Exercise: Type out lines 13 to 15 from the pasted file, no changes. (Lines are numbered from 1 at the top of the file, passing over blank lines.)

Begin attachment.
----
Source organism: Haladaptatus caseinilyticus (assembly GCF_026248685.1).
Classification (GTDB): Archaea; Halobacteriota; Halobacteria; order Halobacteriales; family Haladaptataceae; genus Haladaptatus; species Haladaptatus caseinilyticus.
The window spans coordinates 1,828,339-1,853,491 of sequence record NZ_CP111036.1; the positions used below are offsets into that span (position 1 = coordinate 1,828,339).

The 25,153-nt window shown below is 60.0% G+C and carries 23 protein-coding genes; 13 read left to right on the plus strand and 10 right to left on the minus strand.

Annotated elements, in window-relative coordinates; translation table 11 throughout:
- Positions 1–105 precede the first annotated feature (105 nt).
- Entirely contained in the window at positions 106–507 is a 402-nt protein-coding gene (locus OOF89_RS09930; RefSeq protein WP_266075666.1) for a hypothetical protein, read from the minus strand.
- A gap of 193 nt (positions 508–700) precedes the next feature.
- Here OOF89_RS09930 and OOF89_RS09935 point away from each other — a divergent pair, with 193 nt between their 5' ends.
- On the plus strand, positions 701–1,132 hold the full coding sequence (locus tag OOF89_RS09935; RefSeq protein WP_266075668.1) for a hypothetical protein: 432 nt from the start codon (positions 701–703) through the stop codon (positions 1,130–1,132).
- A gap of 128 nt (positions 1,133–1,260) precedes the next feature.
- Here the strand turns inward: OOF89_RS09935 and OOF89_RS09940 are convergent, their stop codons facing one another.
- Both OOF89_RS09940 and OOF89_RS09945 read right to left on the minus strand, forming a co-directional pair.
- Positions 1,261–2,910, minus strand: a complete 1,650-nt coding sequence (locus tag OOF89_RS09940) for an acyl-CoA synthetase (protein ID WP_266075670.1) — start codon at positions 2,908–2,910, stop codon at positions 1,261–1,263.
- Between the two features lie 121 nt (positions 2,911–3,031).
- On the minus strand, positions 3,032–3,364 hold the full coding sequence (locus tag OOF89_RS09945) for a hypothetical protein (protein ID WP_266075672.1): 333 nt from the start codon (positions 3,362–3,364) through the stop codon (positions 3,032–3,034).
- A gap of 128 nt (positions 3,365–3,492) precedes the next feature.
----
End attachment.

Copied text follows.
- Both OOF89_RS09940 and OOF89_RS09945 read right to left on the minus strand, forming a co-directional pair.
- Positions 1,261–2,910, minus strand: a complete 1,650-nt coding sequence (locus tag OOF89_RS09940) for an acyl-CoA synthetase (protein ID WP_266075670.1) — start codon at positions 2,908–2,910, stop codon at positions 1,261–1,263.
- Between the two features lie 121 nt (positions 2,911–3,031).